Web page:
know that hundreds of familes all over america are having this exact same conversation at the exact same time (including mine).

what is diffent among us are our needs, our goals, our priorities.

you will find the right answer... because it is buried somewhere inside u just waiting for u to listen.

Peter said...

This is where I get in trouble at home, after Heidi has expressed herself I, like a dummy, can not help myself but offer solutions. It has almost gotten me killed on a number of occasions.
There are lots of ways to supplement your families income from home. If being home is what you want to do.
Heidi operates two businesses while being home, it gives her the power you are afraid to relinquish.
Excuse me if I have overstepped.

toyfoto said...

You haven't overstepped Peter, and I understand how men like to 'fix,' my husband is a fixer, too.

It's just that I feel as if I'm not the one who's broken. I have the job with the stable income and the health benefits. The situation in our lives that I think needs fixing is affordable and attainable childcare.

I feel I would be broken if I were to give up my job with the hopes of finding some sideline business (which would likely make me more stressed since I am not interested in doing the 'business' aspects of enterprise) so I can have pocket change and the illusion of independence.

Bridget said...

amen to what blogwhore says. The answer is inside you and I can only wish for you to have the space and the peace to hear it.

oh, and by the way, two is more than twice as hard as one.


wordgirl said...

Two is only hard at first. Later on it keeps each kid from always having to be entertained by you or a friend you import for the day.

I hear you, sister. You're in a tough place and there are no easy answers. I wish we lived in a world where more men thought about staying home with the kids, but they have to be raised that way first.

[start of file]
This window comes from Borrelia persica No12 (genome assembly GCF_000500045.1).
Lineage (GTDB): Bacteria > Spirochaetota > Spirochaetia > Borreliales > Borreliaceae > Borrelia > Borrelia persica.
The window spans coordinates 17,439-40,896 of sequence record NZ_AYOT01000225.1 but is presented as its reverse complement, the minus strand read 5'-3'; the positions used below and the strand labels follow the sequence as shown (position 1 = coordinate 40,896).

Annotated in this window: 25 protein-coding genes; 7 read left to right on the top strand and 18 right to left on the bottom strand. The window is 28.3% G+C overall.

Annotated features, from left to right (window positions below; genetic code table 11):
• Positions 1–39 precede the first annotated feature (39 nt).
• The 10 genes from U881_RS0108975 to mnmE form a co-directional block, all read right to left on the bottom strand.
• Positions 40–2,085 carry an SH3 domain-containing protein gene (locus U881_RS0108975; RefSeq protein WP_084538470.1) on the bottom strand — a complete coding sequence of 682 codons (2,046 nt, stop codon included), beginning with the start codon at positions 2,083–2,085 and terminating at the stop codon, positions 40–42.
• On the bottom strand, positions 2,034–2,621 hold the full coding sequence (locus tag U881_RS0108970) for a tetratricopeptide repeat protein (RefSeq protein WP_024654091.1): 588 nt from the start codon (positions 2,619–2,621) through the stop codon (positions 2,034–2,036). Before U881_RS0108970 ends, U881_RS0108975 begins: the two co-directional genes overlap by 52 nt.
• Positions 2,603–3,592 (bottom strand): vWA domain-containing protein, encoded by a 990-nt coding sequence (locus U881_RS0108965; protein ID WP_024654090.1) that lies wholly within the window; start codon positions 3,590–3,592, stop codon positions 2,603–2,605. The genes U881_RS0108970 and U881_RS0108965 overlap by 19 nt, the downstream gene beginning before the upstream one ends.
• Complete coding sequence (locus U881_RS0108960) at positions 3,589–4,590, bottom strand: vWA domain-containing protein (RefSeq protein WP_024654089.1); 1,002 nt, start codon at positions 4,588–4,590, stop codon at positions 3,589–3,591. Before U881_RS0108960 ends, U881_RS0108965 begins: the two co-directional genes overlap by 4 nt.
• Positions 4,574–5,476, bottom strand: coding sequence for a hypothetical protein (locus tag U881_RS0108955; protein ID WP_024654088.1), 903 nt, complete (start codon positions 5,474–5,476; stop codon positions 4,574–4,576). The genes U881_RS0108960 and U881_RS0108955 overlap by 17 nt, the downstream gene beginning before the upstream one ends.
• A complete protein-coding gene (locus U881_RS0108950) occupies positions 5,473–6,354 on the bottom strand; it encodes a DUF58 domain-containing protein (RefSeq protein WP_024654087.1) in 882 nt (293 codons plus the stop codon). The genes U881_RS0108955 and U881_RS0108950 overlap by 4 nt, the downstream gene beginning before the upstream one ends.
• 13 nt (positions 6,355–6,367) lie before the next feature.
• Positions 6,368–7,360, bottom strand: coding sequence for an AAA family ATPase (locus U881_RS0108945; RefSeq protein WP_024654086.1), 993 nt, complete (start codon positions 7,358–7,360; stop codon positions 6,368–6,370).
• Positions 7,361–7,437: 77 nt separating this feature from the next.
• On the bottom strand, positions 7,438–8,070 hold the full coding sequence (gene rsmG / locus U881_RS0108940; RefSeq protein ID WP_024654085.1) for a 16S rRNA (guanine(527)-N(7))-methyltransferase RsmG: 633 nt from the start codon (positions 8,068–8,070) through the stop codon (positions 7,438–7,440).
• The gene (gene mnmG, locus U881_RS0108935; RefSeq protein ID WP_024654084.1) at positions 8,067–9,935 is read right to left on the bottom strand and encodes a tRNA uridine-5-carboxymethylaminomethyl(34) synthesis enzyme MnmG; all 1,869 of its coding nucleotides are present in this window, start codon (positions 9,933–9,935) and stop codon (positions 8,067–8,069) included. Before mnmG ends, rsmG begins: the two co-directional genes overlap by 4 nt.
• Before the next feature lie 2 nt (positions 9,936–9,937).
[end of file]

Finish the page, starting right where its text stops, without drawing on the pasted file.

I hope you find the answer you're looking for, because being in your 40s and looking for your life's work (and not just a crap job to pay the bills) is a tough gig. Trust me.

Melissa R. Garrett said...

Ah, affordable and attainable childcare. Is that even a reality? The answers are never easy, but trust that you will find them. We're all pulling for you . . .

Andrea said...

Have you guys talked at all about Jed staying home? I would ass-u-me so since you mentioned that his job is the one less structured than yours.

I hope fate intervenes again, and somehow Yaya can still watch them both in some way.

Firestarter5 said...

Won't Annabel almost be ready for Kindergarten by the time Thing 2 is ready to be outsourced to a babysitter?

I've never heard the name "Jed" before. Is that short for something?

toyfoto said...

Annabel, because of her birthday, won't be eligible for kindergarten until she's almost six, so she's got another two years.

In Jed's case, his name is not short for anything. Often, Jed is short for Jedediah.

Anonymous said...

cant annabel go to nursery school 3 days a week? cant you whisper bad things abou tlori to the other kids mom?

toyfoto said...

Nope and no. Lori's not the problem, and school is not the solution (it's only two hours a day).

stefanierj said...

What about a nanny/au pair? (Since everyone else is on the assvice wagon too). I remember looking into it and thinking it wasn't do-able for one kid, but for two? Totally. Might be worth considering.

toyfoto said...

We are looking into the possibility of a nanny who would come to our home and take care of both kids.

Of course this was one person's ad ...

UM... Who poses with a beer for a nanny job?


Gail said...

This is a tough one, something that I talked over with David when he was healthy. He didn't hesitate at all when I suggested he stay home with the kids. He said it would be a privilege. I wish I could've taken him up on that offer.

But that's not helpful.

Um, how about moving to Canada? You'd be poorer, but at least you'd have healthcare.

supa said...

*would* jed stay home? *might* lori change her mind, ever?

i really hope you're able to work this situation out to a conclusion you're happy and comfortable with. we're coming upon a similar dilemma with the impending second child; our current daycare is too expensive if you multiply it by 2 (for two kids, not just Owen). we couldn't keep the mortgage. so I don't know what we'll do. and i don't know that i want to (or that we can afford to) stay home.


toyfoto said...

Jed will not stay home, but he assures me that if if he cannot keep his business afloat he will take a shit job with the local plumbing contractor or another crappy job that includes benefits.

Lori isn't going to change her mind either, but it is possible that I will find another placement for Annabel elsewhere.